Gregory S. DuPont
401(k) Plans for Small Business Owners
Qualified plans, such as a 401(k) plan, offer excellent benefits for small business owners. These plans can provide a multitude of tax advantages that combine to deliver far more tax leverage than most people may imagine.
401(k) plans, named for the section of the tax code that governs them, arose during the 1980s as a supplement to pensions. Most small business owners used to offer pension funds. Pension funds were managed by small business owners and they paid out a steady income over the course of the retirement. But as the cost of running pensions escalated, small business owners started replacing them with 401ks.
Here is a list of the advantages a 401(k) plan may provide for your company:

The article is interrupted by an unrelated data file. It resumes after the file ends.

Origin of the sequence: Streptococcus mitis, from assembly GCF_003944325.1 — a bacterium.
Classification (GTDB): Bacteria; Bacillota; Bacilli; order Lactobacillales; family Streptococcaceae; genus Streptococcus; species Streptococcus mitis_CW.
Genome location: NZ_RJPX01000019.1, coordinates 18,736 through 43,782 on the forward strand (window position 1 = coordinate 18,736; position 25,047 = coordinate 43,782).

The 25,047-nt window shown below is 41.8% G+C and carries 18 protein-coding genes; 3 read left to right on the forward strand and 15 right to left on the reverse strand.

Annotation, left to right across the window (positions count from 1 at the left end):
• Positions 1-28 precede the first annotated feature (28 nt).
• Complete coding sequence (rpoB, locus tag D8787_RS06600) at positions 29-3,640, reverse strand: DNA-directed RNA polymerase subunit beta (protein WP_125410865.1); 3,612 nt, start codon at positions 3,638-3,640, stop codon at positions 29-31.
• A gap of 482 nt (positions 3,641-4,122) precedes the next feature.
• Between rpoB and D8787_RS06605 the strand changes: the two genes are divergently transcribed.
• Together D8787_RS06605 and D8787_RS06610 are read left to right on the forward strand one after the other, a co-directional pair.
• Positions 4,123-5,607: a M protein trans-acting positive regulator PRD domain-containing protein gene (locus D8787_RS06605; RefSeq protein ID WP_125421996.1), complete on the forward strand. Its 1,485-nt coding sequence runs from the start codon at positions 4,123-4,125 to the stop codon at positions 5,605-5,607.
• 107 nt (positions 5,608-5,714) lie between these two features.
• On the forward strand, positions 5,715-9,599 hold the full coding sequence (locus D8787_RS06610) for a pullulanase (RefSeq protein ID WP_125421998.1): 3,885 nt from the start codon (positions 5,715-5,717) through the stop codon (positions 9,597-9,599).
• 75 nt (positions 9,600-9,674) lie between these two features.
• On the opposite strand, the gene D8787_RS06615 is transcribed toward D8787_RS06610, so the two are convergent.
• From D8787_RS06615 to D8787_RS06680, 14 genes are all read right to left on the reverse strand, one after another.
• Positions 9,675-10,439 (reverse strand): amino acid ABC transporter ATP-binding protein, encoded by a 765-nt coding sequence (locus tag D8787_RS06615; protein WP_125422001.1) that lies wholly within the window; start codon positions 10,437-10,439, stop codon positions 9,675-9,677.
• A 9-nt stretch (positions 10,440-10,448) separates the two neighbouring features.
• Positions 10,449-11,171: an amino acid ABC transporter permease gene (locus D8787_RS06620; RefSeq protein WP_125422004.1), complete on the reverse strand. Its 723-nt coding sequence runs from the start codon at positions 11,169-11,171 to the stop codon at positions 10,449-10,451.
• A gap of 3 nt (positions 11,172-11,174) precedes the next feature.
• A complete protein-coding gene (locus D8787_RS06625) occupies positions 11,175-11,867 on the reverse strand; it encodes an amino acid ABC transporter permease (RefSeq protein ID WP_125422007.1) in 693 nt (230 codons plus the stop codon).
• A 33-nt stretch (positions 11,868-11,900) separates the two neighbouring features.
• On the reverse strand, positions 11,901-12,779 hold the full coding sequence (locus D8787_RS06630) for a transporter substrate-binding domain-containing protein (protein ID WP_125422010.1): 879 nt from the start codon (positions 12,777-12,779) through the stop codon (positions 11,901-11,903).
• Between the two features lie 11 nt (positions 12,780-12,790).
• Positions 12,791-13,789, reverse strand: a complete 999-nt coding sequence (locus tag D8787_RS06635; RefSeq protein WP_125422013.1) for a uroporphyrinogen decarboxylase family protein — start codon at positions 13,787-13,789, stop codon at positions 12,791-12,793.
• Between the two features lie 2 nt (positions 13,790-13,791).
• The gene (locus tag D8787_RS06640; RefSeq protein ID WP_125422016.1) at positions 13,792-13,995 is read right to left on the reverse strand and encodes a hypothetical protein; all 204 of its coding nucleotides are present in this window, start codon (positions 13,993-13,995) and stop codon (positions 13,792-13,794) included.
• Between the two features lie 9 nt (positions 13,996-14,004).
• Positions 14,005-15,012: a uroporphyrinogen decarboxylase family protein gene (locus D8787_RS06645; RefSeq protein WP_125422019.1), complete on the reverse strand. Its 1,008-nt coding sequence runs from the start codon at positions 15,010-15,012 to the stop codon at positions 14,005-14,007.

- Within the limits of the present tax and ERISA (Employee Retirement Income Security Act) rules, the business receives a current income tax deduction on contributions to the plan and the individual employees are not taxed on plan contributions made on their behalf.
- Improving employee benefits will provide an advantage when seeking to recruit and retain good employees. Often, a significant amount of the contribution for the employee’s benefit has been realized as a result of corporate after-tax income savings to the plan.
- Plan funds will accumulate on a tax-deferred basis.
- At retirement age, individuals are provided with favorable tax treatment on the plan distributions. They may, for example, use their interest in the plan to fund an annuity to fit their retirement needs and be taxed on the income only when received.
The Bottom Line
While an obvious advantage to a 401(k) and other qualified plans is the ability to take a deduction today and postpone paying taxes until tomorrow, it is clearly not the only advantage. Even more important is the ability to invest employee retirement funds on a tax-deferred basis. As a result, whether tax rates remain the same or increase, a 401(k) plan remains a valuable tax planning tool for small business owners.